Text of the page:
By Katie Koch
Fellow, Interdisciplinary Conflict Resolution Homeless Intervention Project

Necessity is the mother of invention, and in the case of the UW Law Mediation Clinic, the mother of a fruitful new partnership with the local courts.

As COVID-19 forced institutions around the country to reallocate resources and adjust mindsets to an all-new, mostly virtual world, the Mediation Clinic found a way to get students hands-on experience mediating real legal disputes — all via Zoom.

For years, students in UW Law’s Mediation Clinic have spent every Thursday of their winter quarter mediating small claims cases in King County District Court as part of a pretrial mediation calendar run by the Dispute Resolution Center of King County (KCDRC).

The arrangement has long served as a way to provide UW Law students real-world experience and to allow them to connect with other volunteer mediators in the Seattle legal community.

But as social-distancing restrictions continued apace into late 2020, it became clear that the court would not be able to get a virtual version of its usual pretrial mediation services up and running by early January. That left Esther Park and Alan Kirtley, both instructors in the Mediation Clinic, with an idea: Why not let UW Law pilot a Zoom mediation calendar?

"The thing that really made it work was the court’s willingness to hand over the Zoom controls to us. It shows what a good relationship we’ve been able to build up with the court."

It proved to be a win-win suggestion. Park, UW Law’s director of externships and the current president of KCDRC’s board of directors, and Kirtley, a longtime KCDRC board member, worked with then-presiding judge The Hon. Susan Mahoney to arrange a weekly docket of small claims cases that students could mediate over Zoom in February and March.

“We had a dozen students who were trained in virtual mediation throughout the fall and who were eager to see cases,” said Kirtley, emeritus associate professor of law. “And the court wanted to keep providing an important service.”

King County’s Small Claims Court has long mandated that parties appear in court and attempt to mediate their disputes — low-value claims ranging from the usual tenant security deposits and car accident damages to more complex tales of broken promises, stolen property, and damaged relationships — before proceeding to trial.

But virtual mediation, which would require litigants to participate by online video or in some cases only by phone, was uncharted territory for the court.

“The thing that really made it work was the court’s willingness to hand over the Zoom controls to us,” Park said. “It shows what a good relationship we’ve been able to build up with the court.”

Building Foundations for the Future

Online mediation has also been critical to ensuring access to justice — whether in its traditional form or in the option of alternative dispute resolution — for pro se filers even as courtrooms remain empty.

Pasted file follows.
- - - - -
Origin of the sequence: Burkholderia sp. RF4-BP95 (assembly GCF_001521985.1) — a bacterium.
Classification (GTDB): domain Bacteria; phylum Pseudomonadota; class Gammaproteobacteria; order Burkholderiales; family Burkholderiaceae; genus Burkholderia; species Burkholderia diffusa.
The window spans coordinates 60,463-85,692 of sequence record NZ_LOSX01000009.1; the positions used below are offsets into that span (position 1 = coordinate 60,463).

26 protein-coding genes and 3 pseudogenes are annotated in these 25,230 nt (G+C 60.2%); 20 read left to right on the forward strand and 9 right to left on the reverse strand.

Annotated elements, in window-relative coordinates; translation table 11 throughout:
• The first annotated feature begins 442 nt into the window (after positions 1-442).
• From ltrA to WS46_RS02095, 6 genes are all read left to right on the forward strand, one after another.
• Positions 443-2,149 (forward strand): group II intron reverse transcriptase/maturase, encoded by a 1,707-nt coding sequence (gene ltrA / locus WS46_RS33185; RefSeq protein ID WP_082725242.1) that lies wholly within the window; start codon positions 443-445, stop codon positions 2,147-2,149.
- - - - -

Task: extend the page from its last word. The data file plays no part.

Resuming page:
The Mediation Clinic played a critical role in helping the court resolve claims that, in some instances, had been stalled since the onset of COVID-19, said King County District Court Judge Joe Campagna, who currently presides over the small claims calendar.

“I was consistently impressed with the professionalism and effectiveness of the UW Law mediators, especially given the challenging circumstances,” Campagna said. “They were able to conduct mediations on crowded calendars in a new virtual courtroom environment, with litigants who often faced language and technology barriers, and were still able to facilitate settlements in a substantial number of our cases.”

Another unexpected upside: clinic students gained a working familiarity with virtual mediation — a tool that, given its cost efficiency, will likely grow in popularity even after COVID-19 restrictions are lifted.

"I was consistently impressed with the professionalism and effectiveness of the UW Law mediators, especially given the challenging circumstances."

“The legal community, because it’s generally an older community, is often a little afraid of technology and making it a normal part of the process,” said Katie Wan, 3L, who plans to practice civil litigation after completing a post-graduate clerkship with the Washington Supreme Court. “But now I’d be more confident advising my clients that we can do mediations virtually, especially if I were representing smaller clients or doing a pro bono case.”

“I don’t think being in a virtual environment detracted from the learning experience,” Wan said. “If anything, it made it more real because you have to flow with the times.

Despite the initial strangeness of convening skeptical parties in Zoom “breakout rooms” to untangle their disputes, students and faculty alike agreed that the underlying job of a mediator remained the same: to help parties communicate and empower them to identify their own points of agreement or compromise that might lead to a workable settlement.

“I was surprised by how effective the [virtual] structure we had was in getting folks to resolve their issues,” said Sean Hyde, 3L. “I learned that the mediator skillset is pretty much always applicable, regardless of whether you’re in a formal mediation setting. It’s important to carry that into whatever you do in life — being a more empathetic person and a better communicator.”